Sacroiliac Joint Pain in Crossfit

Anatomy of the SI Joint

The sacroiliac joint is a large joint that connects the sacrum (tailbone) and the ilium (hip bone). It is a very stable joint with strong ligaments and muscles surrounding the joint. There is a small amount of rotation that occurs in the SI joint during movements involving the spine, pelvis, and hips. Although there is movement in the SI joint, its mean purpose is to transfer forces from the lower body to the upper body and vice versa. 

Even though SI joint dysfunction is a common term used to described this pain syndrome, the joint is rarely "out of alignment." The large ligaments and muscles that support the joint make it quite a robust joint. 

Cause of SI joint pain

As you might imagine, there is a lot of load that is transferred through the SI joint. While it is a very strong joint, too much load on the SI joint can cause irritation and pain in the joint. The increased load either through intensity or duration of load irritates the tissues between the sacrum and ilium leading to pain.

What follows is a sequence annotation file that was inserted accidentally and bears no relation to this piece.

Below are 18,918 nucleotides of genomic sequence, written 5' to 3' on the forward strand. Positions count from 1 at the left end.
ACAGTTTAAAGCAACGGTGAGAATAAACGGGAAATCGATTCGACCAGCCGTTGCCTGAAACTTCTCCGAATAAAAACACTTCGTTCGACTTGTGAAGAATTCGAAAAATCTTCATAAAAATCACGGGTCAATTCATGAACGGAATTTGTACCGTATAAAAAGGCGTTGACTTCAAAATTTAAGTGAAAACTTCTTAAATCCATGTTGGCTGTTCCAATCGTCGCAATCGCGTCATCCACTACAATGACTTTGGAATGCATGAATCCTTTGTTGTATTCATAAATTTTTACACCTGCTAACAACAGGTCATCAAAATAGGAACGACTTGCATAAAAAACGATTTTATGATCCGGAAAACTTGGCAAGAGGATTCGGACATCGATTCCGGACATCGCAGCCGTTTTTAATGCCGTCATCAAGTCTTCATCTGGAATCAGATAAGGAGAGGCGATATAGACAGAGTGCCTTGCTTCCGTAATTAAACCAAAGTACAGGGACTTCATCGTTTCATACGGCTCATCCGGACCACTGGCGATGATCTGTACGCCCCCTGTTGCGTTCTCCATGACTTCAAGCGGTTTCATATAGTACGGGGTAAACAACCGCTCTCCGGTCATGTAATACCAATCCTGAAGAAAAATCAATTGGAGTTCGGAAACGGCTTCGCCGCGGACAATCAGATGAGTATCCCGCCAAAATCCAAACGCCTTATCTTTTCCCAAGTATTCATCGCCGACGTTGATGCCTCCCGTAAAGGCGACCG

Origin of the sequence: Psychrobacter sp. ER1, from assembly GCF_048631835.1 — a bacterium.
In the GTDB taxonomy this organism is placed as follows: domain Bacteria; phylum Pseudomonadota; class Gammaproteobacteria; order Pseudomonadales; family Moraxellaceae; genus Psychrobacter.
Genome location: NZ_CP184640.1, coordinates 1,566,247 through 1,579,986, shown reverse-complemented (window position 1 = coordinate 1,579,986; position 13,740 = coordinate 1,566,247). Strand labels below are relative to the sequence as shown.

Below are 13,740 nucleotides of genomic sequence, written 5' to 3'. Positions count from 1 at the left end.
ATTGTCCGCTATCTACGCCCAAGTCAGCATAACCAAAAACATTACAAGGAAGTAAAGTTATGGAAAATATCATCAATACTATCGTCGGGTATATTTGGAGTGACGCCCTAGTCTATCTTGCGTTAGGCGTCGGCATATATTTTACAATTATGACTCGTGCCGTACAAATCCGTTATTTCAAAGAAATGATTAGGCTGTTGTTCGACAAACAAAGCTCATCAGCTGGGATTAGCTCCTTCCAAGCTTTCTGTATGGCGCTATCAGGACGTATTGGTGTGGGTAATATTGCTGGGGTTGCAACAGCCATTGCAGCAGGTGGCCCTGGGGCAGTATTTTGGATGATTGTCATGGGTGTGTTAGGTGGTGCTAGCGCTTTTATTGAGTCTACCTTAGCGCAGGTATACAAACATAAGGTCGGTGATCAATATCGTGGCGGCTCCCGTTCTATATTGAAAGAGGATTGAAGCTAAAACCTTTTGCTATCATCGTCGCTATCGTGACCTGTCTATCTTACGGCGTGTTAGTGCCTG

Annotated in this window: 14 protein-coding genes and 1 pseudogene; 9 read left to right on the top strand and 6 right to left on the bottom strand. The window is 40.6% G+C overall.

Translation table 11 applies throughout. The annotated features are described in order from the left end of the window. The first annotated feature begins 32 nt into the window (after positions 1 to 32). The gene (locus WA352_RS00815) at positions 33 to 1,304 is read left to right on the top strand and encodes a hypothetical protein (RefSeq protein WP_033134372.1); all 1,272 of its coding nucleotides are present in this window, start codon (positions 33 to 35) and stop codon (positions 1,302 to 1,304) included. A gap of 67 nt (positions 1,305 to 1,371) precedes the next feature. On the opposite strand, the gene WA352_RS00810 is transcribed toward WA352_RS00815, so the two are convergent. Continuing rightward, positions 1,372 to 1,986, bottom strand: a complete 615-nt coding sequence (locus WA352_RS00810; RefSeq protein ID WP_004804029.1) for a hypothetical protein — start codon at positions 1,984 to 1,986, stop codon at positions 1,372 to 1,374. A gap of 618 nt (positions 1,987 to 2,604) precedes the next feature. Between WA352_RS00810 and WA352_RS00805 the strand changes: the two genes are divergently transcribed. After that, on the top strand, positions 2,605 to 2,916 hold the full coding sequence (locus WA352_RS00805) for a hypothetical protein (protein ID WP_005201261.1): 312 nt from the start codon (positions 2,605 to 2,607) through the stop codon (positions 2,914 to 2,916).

In Crossfit athletes, the dynamic movements of rowing and burpees along with the heavy loading in squats and deadlifts can be a recipe for SI joint irritation and pain. The research reports that a squat with 27 pounds would produce about 6.5 kN (1461 pounds of force) to the SI joint. Since Crossfit athletes typically lift more than 27 pounds, it is safe to say that the loads placed on the SI joint are much more. 

SI joint pain treatment 

Most cases of SI joint pain can be treated conservatively. The initial treatment approach is to decrease irritation and pain through joint manipulation and soft tissue work to the surrounding muscles. Often it is necessary to temporarily reduce the load SI joint to reduce irritation and compression to the joint. 

Once the irritation to the joint has calmed down, a progressive strengthening program can help reduce the loads placed on the SI joint. The strengthening program usually focuses on the glute muscles around the SI joint but should also include core and other lower body muscles that may have contributed to the injury.